Series: #13 in the Armand Gamache (Three Pines) series
Publisher: MacMillan Audio
Publication Date: 2016
Length: 13 hours, 37 minutes
From the publisher:
When a mysterious figure appears in Three Pines one cold November day, Armand Gamache and the rest of the villagers are at first curious. Then wary. Through rain and sleet, the figure stands unmoving, staring ahead.
From the moment its shadow falls over the village, Gamache, now Chief Superintendent of the Sûreté du Québec, suspects the creature has deep roots and a dark purpose. Yet he does nothing. What can he do? Only watch and wait. And hope his mounting fears are not realized.
But when the figure vanishes overnight and a body is discovered, it falls to Gamache to discover if a debt has been paid or levied.
Months later, on a steamy July day as the trial for the accused begins in Montréal, Chief Superintendent Gamache continues to struggle with actions he set in motion that bitter November, from which there is no going back. More than the accused is on trial. Gamache’s own conscience is standing in judgment.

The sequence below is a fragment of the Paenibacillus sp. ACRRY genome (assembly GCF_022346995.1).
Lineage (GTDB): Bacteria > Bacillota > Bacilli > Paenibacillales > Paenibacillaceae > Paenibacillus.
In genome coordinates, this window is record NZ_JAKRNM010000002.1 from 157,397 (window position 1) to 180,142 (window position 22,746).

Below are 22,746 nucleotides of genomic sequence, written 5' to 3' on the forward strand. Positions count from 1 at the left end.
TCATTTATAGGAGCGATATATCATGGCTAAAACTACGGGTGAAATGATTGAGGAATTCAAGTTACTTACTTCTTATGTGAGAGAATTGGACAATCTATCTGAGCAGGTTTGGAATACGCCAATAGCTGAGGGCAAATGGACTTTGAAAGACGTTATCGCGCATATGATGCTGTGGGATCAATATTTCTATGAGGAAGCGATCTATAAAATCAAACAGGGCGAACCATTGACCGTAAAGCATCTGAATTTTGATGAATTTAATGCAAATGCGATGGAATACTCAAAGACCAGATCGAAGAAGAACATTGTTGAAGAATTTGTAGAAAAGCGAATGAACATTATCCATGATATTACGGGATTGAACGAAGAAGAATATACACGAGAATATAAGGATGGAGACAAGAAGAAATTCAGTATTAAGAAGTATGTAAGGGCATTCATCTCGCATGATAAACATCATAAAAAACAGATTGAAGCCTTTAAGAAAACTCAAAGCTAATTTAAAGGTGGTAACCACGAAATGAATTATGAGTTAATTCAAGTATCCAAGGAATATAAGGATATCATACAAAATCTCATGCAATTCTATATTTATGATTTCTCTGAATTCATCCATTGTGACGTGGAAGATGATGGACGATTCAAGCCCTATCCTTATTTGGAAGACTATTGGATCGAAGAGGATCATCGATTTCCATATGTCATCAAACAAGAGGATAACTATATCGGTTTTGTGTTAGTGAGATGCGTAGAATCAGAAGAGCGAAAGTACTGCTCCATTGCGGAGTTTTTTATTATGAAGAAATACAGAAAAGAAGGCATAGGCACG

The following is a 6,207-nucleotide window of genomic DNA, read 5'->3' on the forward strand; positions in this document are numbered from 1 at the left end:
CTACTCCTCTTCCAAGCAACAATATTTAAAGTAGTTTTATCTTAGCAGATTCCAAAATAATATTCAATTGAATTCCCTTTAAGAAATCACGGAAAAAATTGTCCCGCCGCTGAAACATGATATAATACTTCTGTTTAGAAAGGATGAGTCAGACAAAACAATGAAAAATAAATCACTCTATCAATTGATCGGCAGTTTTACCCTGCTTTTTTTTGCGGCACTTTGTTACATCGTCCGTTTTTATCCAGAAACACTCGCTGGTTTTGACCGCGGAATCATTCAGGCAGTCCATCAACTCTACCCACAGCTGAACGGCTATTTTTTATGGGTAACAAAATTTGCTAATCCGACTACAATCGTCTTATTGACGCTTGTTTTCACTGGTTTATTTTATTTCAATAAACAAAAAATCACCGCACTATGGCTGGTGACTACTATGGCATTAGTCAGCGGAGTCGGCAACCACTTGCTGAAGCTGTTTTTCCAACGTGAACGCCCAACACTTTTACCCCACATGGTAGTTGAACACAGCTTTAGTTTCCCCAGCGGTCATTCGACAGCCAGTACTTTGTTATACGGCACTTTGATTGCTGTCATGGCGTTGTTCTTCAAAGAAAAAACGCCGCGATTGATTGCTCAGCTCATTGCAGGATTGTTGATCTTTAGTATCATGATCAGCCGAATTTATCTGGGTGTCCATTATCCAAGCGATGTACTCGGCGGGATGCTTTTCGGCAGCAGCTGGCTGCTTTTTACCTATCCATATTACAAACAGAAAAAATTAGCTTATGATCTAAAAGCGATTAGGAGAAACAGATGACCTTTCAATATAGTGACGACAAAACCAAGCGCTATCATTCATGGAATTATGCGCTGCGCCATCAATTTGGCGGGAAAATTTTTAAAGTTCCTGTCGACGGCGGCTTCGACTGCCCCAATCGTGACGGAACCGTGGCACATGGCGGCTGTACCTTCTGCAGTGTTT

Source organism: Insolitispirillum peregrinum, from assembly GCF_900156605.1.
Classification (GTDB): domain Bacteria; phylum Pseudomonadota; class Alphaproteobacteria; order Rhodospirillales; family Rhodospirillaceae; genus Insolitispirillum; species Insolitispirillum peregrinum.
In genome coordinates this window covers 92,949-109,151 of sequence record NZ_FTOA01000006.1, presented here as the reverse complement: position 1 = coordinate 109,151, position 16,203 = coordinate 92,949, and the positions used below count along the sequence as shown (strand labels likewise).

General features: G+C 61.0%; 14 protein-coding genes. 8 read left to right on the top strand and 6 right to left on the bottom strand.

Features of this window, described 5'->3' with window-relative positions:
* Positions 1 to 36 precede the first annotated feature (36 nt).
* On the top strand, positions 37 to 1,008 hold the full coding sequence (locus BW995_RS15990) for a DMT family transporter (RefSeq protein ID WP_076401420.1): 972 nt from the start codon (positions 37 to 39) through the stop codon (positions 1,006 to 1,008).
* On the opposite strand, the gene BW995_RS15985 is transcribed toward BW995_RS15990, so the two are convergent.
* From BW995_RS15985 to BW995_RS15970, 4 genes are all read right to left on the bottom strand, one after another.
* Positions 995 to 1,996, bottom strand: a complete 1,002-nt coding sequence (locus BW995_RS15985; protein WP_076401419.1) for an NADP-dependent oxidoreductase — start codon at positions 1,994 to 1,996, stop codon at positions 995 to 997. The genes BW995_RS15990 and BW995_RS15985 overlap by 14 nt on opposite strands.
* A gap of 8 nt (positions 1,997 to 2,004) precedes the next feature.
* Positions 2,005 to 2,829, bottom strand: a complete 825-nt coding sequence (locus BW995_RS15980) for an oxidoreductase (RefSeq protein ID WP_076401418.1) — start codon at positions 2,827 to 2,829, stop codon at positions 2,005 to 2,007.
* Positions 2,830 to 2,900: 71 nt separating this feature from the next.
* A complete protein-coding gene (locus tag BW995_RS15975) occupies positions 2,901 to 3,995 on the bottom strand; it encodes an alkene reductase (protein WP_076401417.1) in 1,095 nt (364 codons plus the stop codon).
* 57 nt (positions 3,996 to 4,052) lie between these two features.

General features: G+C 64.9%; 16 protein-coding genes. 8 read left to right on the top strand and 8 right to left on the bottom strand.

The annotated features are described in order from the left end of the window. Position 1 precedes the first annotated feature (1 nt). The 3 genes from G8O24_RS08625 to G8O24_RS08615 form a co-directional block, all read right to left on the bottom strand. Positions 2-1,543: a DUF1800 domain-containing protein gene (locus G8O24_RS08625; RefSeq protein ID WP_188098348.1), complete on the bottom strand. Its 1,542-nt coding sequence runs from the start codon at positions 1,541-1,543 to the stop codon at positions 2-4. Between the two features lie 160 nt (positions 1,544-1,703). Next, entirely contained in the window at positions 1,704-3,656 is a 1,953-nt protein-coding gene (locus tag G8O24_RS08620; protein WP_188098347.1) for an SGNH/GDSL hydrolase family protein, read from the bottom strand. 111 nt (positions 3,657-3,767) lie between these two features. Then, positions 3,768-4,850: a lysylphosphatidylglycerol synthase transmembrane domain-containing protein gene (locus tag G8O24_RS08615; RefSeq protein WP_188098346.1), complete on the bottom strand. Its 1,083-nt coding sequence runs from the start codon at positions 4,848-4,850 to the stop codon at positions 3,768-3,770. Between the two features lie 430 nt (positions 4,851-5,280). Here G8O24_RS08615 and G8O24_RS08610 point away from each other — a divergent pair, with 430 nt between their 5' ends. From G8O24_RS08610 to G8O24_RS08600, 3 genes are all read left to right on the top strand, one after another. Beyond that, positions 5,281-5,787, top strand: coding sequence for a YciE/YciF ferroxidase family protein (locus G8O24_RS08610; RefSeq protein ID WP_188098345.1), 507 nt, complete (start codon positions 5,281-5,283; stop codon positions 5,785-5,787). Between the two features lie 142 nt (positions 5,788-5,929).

In Glass Houses, her latest utterly gripping audiobook, number-one New York Times bestselling author Louise Penny shatters the conventions of the crime novel to explore what Gandhi called the court of conscience. A court that supersedes all others.
I’m still listening to this series at book 13 so obviously, I think it’s a good series. I’ve never read the print editions. The audios narrated by Ralph Cosham until his death after book ten and Robert Bathurst since then are wonderful.
This one starts near the end of the story and then moves back to the beginning and alternates timelines the rest of the way. You don’t find out who has been murdered until partway through the book. It’s difficult to say much more about the plot without giving away too much.
It’s difficult to write a mystery series set at least much of the time in a small village without getting repetitive. Somehow this one is yet a different type of story than others in the series. Yes, there are things that are familiar from other books because the supporting cast is involved.
Robert Bathurst is an excellent narrator and now that I’ve listened to three books he’s narrated he’s managed to feel like the right voice for the series just as much as Ralph Cosham did until he passed away. The audio edition I listened to included a conversation between Louise Penny and Robert Bathurst. What I found interesting is that she’s never listened to the books and he completely understood that it would interfere with her creations of the characters to do so.
These books can work as standalones but you’ll understand the ongoing stories if you start from the beginning with Still Life.
4.5/5 for the book
4.5/5 for the narration